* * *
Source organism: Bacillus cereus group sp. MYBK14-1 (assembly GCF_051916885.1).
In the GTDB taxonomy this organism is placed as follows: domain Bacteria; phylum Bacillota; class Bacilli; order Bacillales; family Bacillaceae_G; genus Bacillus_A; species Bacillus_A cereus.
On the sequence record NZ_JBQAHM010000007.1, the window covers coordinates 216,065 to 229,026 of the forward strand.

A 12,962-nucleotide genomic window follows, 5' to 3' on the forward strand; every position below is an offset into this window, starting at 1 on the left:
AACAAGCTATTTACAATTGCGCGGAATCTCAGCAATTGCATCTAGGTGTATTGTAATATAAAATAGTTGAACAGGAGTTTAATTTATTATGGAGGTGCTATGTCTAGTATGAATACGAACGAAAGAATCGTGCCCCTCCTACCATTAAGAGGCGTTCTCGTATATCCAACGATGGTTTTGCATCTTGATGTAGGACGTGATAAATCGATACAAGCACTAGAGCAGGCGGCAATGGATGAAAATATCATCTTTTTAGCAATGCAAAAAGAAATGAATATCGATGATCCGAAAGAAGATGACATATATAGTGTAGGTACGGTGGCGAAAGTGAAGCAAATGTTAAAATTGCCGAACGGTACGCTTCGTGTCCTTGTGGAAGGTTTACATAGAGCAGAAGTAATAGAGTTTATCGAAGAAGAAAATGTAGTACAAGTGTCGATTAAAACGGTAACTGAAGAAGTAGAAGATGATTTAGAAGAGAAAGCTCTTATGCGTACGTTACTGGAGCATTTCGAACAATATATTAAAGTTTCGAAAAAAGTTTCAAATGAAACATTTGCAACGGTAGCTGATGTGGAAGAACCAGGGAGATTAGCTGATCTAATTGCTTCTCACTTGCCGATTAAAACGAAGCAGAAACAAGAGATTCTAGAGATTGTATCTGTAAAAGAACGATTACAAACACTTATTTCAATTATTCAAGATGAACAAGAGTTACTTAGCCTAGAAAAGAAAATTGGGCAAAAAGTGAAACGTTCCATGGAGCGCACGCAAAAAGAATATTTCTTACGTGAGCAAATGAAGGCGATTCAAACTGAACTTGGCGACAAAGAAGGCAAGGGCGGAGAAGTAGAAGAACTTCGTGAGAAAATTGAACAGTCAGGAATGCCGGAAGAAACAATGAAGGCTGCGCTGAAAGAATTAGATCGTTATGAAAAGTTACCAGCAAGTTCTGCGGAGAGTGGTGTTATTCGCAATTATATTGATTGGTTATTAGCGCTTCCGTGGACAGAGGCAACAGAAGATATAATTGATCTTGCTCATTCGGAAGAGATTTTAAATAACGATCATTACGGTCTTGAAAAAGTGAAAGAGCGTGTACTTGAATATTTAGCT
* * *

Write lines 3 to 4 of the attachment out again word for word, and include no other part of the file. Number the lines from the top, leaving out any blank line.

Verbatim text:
On the sequence record NZ_JBQAHM010000007.1, the window covers coordinates 216,065 to 229,026 of the forward strand.

A 12,962-nucleotide genomic window follows, 5' to 3' on the forward strand; every position below is an offset into this window, starting at 1 on the left: